The historiography has mostly retained that Anne of France was a woman of power with a strong personality. Yet the princess was also an astute bibliophile and was the dedicatee of several books; and when she became a widow, she took up the pen. We owe to her, apart from the didactic treatise addressed to her daughter Suzanne de Bourbon, a novel that reworks Le Réconfort de Madame de Fresne written by Antoine de La Sale in 1457. Her castle (the Château de Moulins), which was enlarged from 1488, illustrates the innovative influences of the Italian Renaissance and was home to a large library.

( translated by Julie Robertson)


- Entre 1503 et 1505 : Les Enseignements d'Anne de France duchesse de Bourbonnois et d'Auvergne à sa fille Susanne de Bourbon (vendus A la requeste de treshaulte et puissante princesse madame Suzanne de Bourbon...), Lyon, Le Prince, s.d. (rééd. sous le titre Enseignements moraux, Toulouse, Jehan Barril, 1535).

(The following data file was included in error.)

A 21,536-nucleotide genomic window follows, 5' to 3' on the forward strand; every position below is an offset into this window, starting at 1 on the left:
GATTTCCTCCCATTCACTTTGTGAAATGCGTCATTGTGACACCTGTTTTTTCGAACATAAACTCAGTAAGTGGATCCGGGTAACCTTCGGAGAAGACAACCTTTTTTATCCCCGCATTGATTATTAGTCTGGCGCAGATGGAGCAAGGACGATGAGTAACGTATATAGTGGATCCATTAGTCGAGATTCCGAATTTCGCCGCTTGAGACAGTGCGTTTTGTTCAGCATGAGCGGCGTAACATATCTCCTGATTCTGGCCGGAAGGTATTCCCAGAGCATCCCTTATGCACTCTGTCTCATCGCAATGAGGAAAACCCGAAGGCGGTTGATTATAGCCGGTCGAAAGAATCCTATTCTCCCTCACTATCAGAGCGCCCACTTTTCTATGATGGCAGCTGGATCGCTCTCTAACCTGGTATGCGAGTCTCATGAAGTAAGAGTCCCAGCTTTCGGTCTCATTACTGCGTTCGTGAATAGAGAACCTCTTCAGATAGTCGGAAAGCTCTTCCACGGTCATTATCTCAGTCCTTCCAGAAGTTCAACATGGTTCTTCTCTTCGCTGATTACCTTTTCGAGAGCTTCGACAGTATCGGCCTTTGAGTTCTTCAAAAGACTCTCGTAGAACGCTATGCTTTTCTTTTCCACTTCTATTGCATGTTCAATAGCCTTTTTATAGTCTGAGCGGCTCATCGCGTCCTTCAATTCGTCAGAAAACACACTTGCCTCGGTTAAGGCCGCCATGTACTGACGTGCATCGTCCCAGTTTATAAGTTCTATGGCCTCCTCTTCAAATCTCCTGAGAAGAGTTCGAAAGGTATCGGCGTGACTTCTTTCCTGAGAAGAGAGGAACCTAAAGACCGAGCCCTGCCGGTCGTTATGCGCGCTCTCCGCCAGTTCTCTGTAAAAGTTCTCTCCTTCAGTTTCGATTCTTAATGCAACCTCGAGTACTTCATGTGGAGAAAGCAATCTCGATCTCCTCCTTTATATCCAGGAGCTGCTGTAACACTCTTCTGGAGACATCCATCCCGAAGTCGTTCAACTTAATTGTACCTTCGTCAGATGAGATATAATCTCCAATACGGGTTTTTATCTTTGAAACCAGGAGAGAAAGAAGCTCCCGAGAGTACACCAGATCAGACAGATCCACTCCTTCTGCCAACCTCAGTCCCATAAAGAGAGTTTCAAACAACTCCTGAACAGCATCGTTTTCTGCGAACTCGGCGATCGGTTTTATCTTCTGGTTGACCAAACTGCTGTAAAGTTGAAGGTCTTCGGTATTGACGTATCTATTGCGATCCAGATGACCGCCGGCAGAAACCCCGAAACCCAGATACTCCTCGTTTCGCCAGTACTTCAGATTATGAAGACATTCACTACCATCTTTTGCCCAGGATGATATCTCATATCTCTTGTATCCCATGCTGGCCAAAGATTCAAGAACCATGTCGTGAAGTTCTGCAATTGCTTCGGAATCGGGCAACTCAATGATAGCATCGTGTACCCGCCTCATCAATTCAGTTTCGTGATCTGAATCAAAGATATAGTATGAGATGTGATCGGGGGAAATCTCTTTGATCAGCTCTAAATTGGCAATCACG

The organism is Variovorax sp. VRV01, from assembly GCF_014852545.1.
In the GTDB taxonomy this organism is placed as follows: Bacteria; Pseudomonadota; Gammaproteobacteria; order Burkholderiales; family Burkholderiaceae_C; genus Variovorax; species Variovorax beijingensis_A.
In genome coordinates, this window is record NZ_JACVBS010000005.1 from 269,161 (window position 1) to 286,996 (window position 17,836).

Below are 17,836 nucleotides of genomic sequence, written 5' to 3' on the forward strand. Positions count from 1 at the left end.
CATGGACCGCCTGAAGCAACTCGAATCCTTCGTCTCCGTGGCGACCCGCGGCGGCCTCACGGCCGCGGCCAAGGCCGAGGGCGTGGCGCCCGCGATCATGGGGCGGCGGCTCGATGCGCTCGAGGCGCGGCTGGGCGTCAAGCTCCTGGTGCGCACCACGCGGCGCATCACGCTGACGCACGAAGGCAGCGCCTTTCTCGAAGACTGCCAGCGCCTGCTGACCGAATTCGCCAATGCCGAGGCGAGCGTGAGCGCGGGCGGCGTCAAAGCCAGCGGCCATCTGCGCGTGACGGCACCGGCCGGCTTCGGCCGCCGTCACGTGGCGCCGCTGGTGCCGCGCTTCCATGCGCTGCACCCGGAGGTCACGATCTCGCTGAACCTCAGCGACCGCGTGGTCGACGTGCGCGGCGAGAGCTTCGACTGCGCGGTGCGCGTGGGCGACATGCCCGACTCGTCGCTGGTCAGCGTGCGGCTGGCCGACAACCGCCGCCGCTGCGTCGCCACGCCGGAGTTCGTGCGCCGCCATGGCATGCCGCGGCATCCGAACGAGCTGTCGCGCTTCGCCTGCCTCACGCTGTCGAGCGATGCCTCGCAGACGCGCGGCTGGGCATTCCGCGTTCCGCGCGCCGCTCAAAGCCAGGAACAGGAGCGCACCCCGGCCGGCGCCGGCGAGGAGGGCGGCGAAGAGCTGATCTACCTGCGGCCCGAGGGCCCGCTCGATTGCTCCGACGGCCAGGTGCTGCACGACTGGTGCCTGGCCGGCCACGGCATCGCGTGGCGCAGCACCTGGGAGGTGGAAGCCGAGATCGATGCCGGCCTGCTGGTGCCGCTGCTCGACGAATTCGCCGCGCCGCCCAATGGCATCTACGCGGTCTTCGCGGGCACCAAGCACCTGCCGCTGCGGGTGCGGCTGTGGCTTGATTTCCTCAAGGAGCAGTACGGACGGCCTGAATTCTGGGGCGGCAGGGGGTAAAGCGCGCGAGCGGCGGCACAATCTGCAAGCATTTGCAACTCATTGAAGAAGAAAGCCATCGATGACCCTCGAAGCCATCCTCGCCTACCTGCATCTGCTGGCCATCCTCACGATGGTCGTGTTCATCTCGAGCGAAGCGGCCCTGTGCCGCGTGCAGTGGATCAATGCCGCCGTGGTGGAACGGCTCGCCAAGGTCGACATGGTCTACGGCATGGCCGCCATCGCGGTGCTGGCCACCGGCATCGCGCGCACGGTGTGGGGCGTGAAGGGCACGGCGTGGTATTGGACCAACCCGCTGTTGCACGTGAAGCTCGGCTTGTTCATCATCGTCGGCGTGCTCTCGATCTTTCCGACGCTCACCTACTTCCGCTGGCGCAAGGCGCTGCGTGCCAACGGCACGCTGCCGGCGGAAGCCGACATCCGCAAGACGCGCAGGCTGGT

- Éd. A.-M. Chazaud, Les Enseignements d'Anne de France duchesse de Bourbonnois et d'Auvergne à sa fille Susanne de Bourbon; extrait d'une épistre consolatoire à Katerine de Neufville, dame de Fresne, sur la mort de son premier et seul filz (texte original publié d'après le manuscrit unique de Saint-Pétersbourg aujourd'hui perdu, et suivi des catalogues des bibliothèques du duc de Bourbon existant au XVIe siècle, tant à Aigueperse qu'au château de Moulins, et d'un glossaire; reproduction des 19 miniatures originales d'après les dessins de M. A. de Queyroy), Moulins, C. Desrosiers, 1878; Marseille, Laffitte reprints, 1978.

Selected bibliography

- Chombart de Lauwe, Marc, Anne de Beaujeu ou la passion du pouvoir, Paris, J. Tallandier, 1980.
- Pélicier, Paul, Essai sur le gouvernement de la dame de Beaujeu, 1483-1491, Genève, Slatkine reprints, 1970 [Chartres, 1882].
- Pradel, Pierre, Anne de France, 1461-1522, Paris, Publisud, 1986.
- Viennot, Éliane, «Une nouvelle d'Anne de France: l'histoire du siège de Brest», in Jean Lecointe, Catherine Magnien, Isabelle Pantin et Marie-Claire Thomine (dir), Devis d'amitié. Mélanges en l'honneur de Nicole Cazauran, Paris, Honoré Champion, 2002, p.139-150.